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all right, that was Sarah. So yeah, like I said, not a Hollywood production. I mean, she literally had no budget, she had a cell phone, some flashcards and some markers. And she raised $30,000 for disease in three weeks, a disease that very few people have ever heard about. So it’s Sarah, the 13 year old can do that. What can your organization what can your cause do with all the resources you have at your disposal really great point of reference here. So let’s dive a little deeper into crowdfunding campaigns and fundraising, social media, there’s this idea of seeding the tip jar, and the idea here is you will never walk into a cafe and see an empty tip jar. Why is that because the way human nature works, if people see an empty tip jar, they will not give this has been, you know, proven through research. And just like the baristas know that your nonprofit needs to know that. And the point here is that if you are launching any kind of campaign with a thermometer, you know, especially a crowdfunding campaign, you want to have that thermometer 20 to 30% filled up, before you share it with any kind of public audience. People want to be part of a winning team, they don’t want to show up, see an empty store and be the first one to give, they’ll come back and say, I’ll give once other people do. So how do you do that? Well, you kind of stack the deck a little bit, you go out to your board, to your staff to some of your key advisors, or, you know, some really loyal donors from the past. And you let them know as a position of honor, that you are excited to launch this new campaign, you’ve heard that, you know, it’s going to be much more successful if you can get 20 or 30% of the funding in there to begin with. And as one of your most loyal supporters, you’re wondering if they might consider a private gift before we launch the campaign publicly, really, really great way to do this and to build those donor relationships so that when you go out to the public, you don’t show an empty tip jar and people actually get. Alright, so let’s dive into some website fundraising. And then we’ll pause for another couple of questions after we get through this section. So first of all, you know, we talked about picking a platform for email, we’ve also talked about for scheduling platforms. It’s also important when it look when you look at your website. And obviously DonorPerfect is a leader in this space. But you want to make sure that you take the time to integrate that platform with your site. Right? So rather than having somebody click and wind up going to a third party website, like a lot of the folks who have PayPal configured do that is a big no no, you don’t want to have someone walk into your store, pick out a sweater they like and send them next door to pay for it. They’re going to bail. Same thing is true for online giving. So it needs to look and feel like the rest of your website really important. You also want to make sure that we are promoting recurring giving, we talked about those statistics as it relates to email how within three months you’re going to make more money. Well the same is true for online giving. The average online gift is 52 bucks for a one time gift but 128 bucks, you know, sorry, 52 bucks a month versus 120 bucks for a one time gift. So once again in three months, you’re making more money, but the reality is only about 35% of people who give a one time gift this year will give again next year as opposed to 89% of people who are signed up as The monthly donor will continue to give next year. Again, people are lazy. So they’re not going to take action in, you know, for the most part, whether that’s opting out of something they signed into like a recurring gift, or giving a new gift that they only need a one time. So, you know, bear in mind that you’re going to make on average 42% More money with recurring gifts, but actually, it tends to be hundreds of percents more money, because they stick around a lot longer. And within three months, you’re making that up. Excuse me. Now, we talked about turning your donors into fundraisers, this is one of the biggest opportunities to raise more money. And this is really where social media kicks in. Because just asking people to give on Facebook or Instagram, generally speaking, yields relatively poor results, what does yield great results. And this one tip alone will double your online fundraising results is that once somebody donates instead of just saying, Thanks for giving, we’ll be emailing you a donor acknowledgement letter, it is absolutely critical that on the thank you page, you are saying thanks for giving. Now, please invite your network to follow your lead, click here to share on Facebook or Twitter or Instagram. And if somebody clicks Facebook, they see a message like this that said, you know, I just gave join me in supporting this good work. And as you see here, once they click, they can customize it and then send it or they could just click Send, super, super easy. But this one tip, and DonorPerfect. And other platforms offer this functionality. But you do have to activate it, this one tip is going to enable you to double the amount of money you raise online. And again, it’s going to allow you to do it from those two degree contacts, people who you probably don’t already know, but who are connected to your donors when they get really critical. We already talked about mobile and how this is surging over the years is where a lot of the growth in online giving is coming from, you know, we saw a 200% increase last year. So this is a trend that is not going anywhere. And it’s critical that you make sure your website your emails, that they’re all responsive, meaning that there’s some basic technology under the hood that can see what size screen people are looking at it from and resize it accordingly. What does that mean to you? Well, when you’re teeing up an email, when you’re looking at that test email on your laptop or your computer, you should also really look at it on your phone, in your in your, in your iPad, your tablet, because the majority of people typically are going to be looking at it through that screen. Same thing for the donate page on your website, break out your phone one day, and just make sure that that looks right. Because otherwise you’re going to lose a lot of people. The other way that you’ll lose a lot of people is if you say too much if you get in their way, right, somebody just click the donate button. The last thing you want to do is keep talking is ask them to click through and jump through some hoops Do they really want to get well they just click donate. And actually, the data I’ve seen is that for every field that you add to the Donate form, you’re going to lose 2% of those people. Meaning if there are five fields that you add unnecessarily 10% of the people who click donate are not actually going to give as a result of that. You really don’t want to let that happen. Right. So you just need to keep your donation form as simple and as streamlined as possible. Remember, we want to get in contact with people seven times before we ask them for money again. So this is a perfect way instead of asking when they donate, which of our programs do you care most about? Or how did you hear about us or whatever it might be, send a separate message to ask about that and get to know them better. Great way to leverage those touch points. But keep it simple, super streamlined here. Probably one of the best tips that nonprofits don’t know about we talked about the fact that on average of 1000 visitors you get to your site is going to generate 612 more bucks for your cause in the form of donations. Well, one of the best ways to get a lot more traffic to your site is to sign up for a Google grant, you just go to google.com forward slash grants, and any nonprofit in about 60 Something countries, as long as you’re not religiously affiliated or fiscally sponsored, you can sign up for 10 grand a month of free Google AdWords. And this is not actual money you can take to the bank. This is sort of a company store credit that you can use on Google. And you know, whenever you search on Google, you see the sponsored links. Well, that’s all based on a platform called AdWords. So they’re gonna give you 10,000 bucks that you can play with to buy different keyword responses, right? And there are some limits, so you’ll need to be creative, you’ll need to allocate a little bit of time to not only get set up maintain this But what can you do with $120,000 ad budget? I know when I ran Craigslist Foundation, we used all 10 grand. And then they only charged us five cents $1 for another 50 grand on top of that, for anything we use. So really, really great opportunity.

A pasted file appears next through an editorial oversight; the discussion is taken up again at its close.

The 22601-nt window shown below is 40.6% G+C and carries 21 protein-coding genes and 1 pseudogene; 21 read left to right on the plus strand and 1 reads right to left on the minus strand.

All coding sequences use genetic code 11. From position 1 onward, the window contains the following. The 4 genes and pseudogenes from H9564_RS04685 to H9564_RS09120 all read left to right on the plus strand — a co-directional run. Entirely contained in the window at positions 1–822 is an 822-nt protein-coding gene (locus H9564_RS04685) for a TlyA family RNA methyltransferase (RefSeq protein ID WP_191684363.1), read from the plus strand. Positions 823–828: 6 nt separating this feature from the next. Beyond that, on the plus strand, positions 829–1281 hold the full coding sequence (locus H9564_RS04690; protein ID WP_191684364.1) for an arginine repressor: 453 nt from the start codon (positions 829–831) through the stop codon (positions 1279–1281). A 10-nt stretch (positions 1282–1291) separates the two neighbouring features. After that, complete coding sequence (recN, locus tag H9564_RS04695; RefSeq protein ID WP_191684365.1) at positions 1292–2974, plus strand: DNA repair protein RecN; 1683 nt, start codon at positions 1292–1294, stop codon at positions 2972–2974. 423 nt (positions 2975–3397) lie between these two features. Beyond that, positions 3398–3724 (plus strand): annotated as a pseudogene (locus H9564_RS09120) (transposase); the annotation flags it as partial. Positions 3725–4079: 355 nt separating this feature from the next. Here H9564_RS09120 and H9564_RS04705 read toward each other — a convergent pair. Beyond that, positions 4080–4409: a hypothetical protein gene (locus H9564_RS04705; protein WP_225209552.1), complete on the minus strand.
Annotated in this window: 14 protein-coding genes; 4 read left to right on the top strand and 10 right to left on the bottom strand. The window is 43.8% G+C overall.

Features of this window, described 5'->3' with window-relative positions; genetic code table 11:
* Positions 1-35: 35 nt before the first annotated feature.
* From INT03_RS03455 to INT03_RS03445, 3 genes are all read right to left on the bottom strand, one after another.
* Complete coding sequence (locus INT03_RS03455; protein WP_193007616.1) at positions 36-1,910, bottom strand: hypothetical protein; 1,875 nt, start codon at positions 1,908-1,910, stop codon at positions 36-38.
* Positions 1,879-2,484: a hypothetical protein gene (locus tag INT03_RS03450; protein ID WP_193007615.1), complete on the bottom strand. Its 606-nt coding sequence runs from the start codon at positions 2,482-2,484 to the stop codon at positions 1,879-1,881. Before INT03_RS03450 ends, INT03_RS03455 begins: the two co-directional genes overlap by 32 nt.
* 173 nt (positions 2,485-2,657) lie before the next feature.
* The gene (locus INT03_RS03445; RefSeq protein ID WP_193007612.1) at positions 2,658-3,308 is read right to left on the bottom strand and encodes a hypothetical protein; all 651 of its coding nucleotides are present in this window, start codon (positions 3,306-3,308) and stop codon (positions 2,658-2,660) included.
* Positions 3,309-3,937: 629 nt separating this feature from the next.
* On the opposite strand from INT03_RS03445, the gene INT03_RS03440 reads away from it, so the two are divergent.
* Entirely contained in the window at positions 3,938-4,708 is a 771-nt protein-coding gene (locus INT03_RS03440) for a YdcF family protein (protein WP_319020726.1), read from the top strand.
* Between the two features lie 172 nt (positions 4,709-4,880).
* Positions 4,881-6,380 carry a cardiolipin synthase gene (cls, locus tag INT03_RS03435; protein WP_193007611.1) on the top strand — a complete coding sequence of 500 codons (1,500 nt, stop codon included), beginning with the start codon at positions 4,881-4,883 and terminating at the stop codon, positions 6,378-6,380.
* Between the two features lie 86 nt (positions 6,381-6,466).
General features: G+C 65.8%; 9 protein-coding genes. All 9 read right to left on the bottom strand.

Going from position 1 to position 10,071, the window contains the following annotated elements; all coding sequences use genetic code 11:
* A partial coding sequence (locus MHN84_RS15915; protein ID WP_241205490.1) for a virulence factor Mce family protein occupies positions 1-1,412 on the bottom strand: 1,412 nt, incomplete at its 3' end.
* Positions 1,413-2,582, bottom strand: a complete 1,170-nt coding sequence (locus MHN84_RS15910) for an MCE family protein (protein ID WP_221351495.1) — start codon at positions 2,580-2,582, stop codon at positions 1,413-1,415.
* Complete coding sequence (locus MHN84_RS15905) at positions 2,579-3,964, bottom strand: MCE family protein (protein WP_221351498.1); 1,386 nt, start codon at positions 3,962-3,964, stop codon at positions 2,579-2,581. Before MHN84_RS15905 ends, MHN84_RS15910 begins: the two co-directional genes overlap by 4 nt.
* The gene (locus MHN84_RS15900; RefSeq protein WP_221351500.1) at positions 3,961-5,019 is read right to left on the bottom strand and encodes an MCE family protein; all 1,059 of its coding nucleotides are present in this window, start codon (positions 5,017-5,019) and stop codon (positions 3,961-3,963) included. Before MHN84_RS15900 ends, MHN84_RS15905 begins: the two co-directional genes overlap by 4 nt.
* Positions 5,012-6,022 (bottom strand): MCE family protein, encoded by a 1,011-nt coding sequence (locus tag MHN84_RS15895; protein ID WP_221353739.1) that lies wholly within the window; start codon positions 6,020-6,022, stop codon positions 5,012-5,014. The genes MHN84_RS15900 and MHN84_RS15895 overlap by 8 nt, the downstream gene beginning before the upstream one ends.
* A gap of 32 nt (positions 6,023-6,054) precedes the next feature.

I want to share before we wrap up the online fundraising section on social media and crowdfunding, I want to share a specific framework, a three part experiment that I have shared with 1000s of nonprofit leaders all over the country, that I will guarantee I’ve offered this guarantee to 1000s of leaders, I’ve literally never had a single person come back to me and complain that it hasn’t worked. But there are three simple experiments that you can do. Typically, they’ll only take about 60 days. And if you do this, I promise you that you will double your online giving within those 60 days. So let me run through this briefly. And then I’ll take some more questions. Point number one, when I created my first book, I worked with the folks that Network for Good on the online giving chapter. Those of you that don’t know them, it’s kind of like a big shopping mall for nonprofits. They’ve transacted The point is they’ve transacted $2 billion of online gifts to nonprofits through their website. So this is a huge behemoth of an online fundraising platform. And they ran a little experiment, they changed their donate button from this old school, you know, looking gray donate button to red. And when they did that, in an instant, they got 35% more people to click on that donate button, and to corresponding give donations. So their online giving went up by 35%, just because they went from gray to red. And the point here is I don’t know of gray or red is your color. If it’s purple, I don’t know if your donate button should be a square or a rectangle. Or if you’re doing mountain lion preservation, maybe it’s a mountain lion paw. But the point is, it is very much worth your time to experiment, the only metric you’re going to optimize against is what percentage of people that come to your website, click on Donate. And again, as we shared at the very beginning, the gold standard, the metric you’re shooting for, is to try to get that number up to 1%. But in any case, you want to optimize it get it as high as possible. And the way to do that is you dabble for a couple of days, you have a gray, then you go to green, and you’ve got a red, you test around with different fonts with different shapes. And eventually you land on pay, I guess it’s a purple square, right with this Times New Roman font, whatever it is. And guess what we just increased our you know, our click through on the donate button and our online giving by 40%. That’s found money really, really critical. That’s the first step. And you can do this within two, three weeks, depending upon your website traffic. Again, all you’re doing is looking at those click through rates to see what percentage of your website traffic clicks on Donate. The next two experiments that follow are both rooted in the same metric. And I shared earlier that I was going to share some tips for maximizing your average online gift. That’s where these two experiments come in. And that is the only metric you’re looking at is what is the average online gift, you can break it out as one time versus monthly. And again, we talked a lot about the importance of promoting recurring gifts. But the point is, first of all, you want to optimize the gift string, right? In this case, you’re looking at giving 1015 2550 100 bucks a month. In the case of a one time gift, maybe it’s 50 100. You know, 200, what have you. And the point is you want to first off, experiment with the actual amounts at each level. Right. And you should bear in mind as you do this, that typically almost always, the most popular giving level will be the one that is second from the bottom. People don’t like to feel cheap. So they usually won’t give the smallest amount. You know, the one one up from that tends to be the most popular, you’ll get hopefully a smattering of gifts at all levels. But based on the fact that the second lowest level 15 bucks a month in this case will likely be the most popular. You want to look at what is your average, in this case monthly recurring gift right now. And maybe it’s $52, like we said is average. And then you want to bump that up by about 15 20%. So in this case, maybe the giving levels will be 3560 75 100 Other per month, right? If it’s online and your typical and we saw $153 A month is the average one time gift, then maybe we want that second from the bottom level to start out at 175 or even $200 a month. So maybe it’s 100 200 500 1000 Other but the point is you want to experiment With this, so as a guideline, you want to really focus in on that second from the bottom number and bump up your current average by 15 to 20%. Ish. But try going a little bigger, try going a little smaller, and then look at the data and see what actually generates the highest average online gift. And similarly, once you’ve optimized the actual giving amounts, you should also optimize the description at each level. What is 50 bucks a month give me? Is it about providing a child with two weeks of summer programming? Or is it about, you know, helping one kid learn to read, you know, experiment with three or four different examples for each giving level. And again, instead of embracing your gut, look at the numbers and see what drives the highest average online get. And if you do these three things, optimize your donate button, optimize your gift, string amounts, and also the descriptions and each level. Within two months, you will be doubling your online fundraising results. So let me pause there. I’ll take a couple questions before we get into the homestretch with the board fundraising section.